But who are the we? Is it every one that shall rise again? In one sense, yes. All shall be changed: all shall have their bodies immortal and incorruptible; they that have done good shall rise to the Resurrection of Life, they that have done evil, to the Resurrection of damnation. But the change we are speaking of, the change from sin to holiness, from weariness to perfect strength, from misery to happiness,--who are the we that shall have that? Is it all of us here? And I am afraid that many of us would say, if they spoke the truth, "I have no wish to be changed, I am satisfied as it is, I want nothing beyond the pleasures that I have, only more of them."

Nevertheless it is written, "we shall be changed." They must also. Changed in their souls; all that was here in the image and likeness of GOD gradually destroyed in them, every evil passion made perfectly evil till their own hearts became a hell as well as the hell about them. And their bodies also made strong, made immortal, also never more to grow weary; but why? In order that they may be able to bear the worm that dieth not, and the fire that is not quenched.

Changed we all have been once in Holy Baptism--changed from the children of the Devil to the children of GOD, changed from being heirs of wrath to be heirs of everlasting life, changed from being subjects of the Devil to having CHRIST for our King. But since then we have fallen into sin little by little; and therefore those, who are now resolved in earnest to fight the good fight of faith, must also be changed day by day. Our LORD said, the seed should spring and grow up, the sower knoweth not how. So it is with most true Christians; little by little they find that they take more pleasure in prayer, they find that when they have sinned they grieve more, they find that they know and feel that they love our LORD JESUS CHRIST more. It is like the hour hand of a watch, no man can see it move, but let it alone for a little time, and every one will see that it has moved. So with them, by one little step after another, by one little victory after another, they are really making progress: they have been changed: they are changing: they look forward to being more perfectly and more blessedly changed.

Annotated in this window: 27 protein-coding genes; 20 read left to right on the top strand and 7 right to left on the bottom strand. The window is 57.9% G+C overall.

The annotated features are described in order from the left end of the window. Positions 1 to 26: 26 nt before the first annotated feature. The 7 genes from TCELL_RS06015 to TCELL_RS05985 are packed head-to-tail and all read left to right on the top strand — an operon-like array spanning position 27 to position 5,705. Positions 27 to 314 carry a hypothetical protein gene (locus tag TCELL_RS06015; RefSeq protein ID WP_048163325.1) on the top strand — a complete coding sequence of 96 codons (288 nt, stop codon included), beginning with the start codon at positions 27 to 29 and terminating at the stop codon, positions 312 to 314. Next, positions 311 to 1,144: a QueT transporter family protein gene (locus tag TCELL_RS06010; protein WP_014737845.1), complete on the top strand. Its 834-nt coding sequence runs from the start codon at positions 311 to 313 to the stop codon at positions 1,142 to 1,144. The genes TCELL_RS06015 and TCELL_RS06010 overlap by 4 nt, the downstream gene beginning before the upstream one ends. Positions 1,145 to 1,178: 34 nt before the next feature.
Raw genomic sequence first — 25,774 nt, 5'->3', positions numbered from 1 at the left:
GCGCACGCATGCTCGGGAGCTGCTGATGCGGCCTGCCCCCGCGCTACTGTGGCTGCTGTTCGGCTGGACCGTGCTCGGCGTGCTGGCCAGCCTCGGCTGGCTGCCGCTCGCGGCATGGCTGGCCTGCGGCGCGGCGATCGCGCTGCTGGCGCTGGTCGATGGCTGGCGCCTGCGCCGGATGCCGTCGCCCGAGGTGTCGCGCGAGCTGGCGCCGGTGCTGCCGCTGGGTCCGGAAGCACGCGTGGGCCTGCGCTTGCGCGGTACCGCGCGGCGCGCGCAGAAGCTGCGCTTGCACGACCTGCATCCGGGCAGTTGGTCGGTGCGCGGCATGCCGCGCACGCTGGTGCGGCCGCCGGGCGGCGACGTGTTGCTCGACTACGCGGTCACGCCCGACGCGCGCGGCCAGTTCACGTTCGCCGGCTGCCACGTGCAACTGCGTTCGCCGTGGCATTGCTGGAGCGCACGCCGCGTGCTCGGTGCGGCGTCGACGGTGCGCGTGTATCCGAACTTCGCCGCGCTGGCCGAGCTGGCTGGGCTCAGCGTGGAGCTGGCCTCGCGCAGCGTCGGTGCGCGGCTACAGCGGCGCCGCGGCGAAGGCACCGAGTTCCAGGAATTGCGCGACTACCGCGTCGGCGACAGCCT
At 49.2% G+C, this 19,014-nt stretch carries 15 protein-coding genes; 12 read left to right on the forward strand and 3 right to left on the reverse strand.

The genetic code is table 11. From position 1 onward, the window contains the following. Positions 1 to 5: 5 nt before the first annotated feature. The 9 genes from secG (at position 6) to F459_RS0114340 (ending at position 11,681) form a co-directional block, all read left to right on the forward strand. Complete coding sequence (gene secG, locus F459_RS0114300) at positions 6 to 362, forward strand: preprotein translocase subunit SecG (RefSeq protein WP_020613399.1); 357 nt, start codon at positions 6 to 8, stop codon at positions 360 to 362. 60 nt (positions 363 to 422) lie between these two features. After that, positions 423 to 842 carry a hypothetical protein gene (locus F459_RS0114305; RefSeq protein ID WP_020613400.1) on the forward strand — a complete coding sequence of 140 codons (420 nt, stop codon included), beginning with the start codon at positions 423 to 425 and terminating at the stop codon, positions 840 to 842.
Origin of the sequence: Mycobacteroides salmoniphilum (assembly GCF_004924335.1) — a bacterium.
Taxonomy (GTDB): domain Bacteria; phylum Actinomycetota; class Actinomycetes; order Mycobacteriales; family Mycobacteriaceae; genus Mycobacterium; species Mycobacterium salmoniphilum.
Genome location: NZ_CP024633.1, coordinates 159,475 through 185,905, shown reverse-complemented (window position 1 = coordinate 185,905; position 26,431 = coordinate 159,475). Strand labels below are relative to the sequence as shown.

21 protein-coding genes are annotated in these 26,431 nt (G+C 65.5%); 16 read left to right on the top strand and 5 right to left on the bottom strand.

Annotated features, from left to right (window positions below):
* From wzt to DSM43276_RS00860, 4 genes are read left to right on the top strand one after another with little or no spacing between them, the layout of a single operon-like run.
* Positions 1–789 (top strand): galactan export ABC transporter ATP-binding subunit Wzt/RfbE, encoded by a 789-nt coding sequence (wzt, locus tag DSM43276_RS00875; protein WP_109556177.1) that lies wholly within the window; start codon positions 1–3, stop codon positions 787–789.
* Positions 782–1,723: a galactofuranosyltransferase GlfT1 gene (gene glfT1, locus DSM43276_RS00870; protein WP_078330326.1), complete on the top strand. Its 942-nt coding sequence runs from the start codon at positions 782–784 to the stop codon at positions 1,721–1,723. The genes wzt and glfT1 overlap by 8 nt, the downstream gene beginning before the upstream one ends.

But not all alike. Those that have done most for GOD here shall receive the greatest reward there. One star differeth from another star in glory, so also is the Resurrection of the dead. Those that have dedicated themselves most fully to His service on earth, shall enter most gloriously into His rest in Heaven.

There is not one single effort we make for His sake which is not written there.

If we change. He changes not. He saith of Himself, "I am the LORD, I change not." He saith again, "Come unto Me, all ye that labour and are heavy laden, and I will give you rest." "FATHER, I will that they also whom Thou hast given Me be with Me where I am, that they may be one as we are one." "I am the good Shepherd, and know My sheep and am known of Mine." "Let not your heart be troubled, neither let it be afraid."

All our changes here, if we are CHRIST'S true servants, make us more like Him.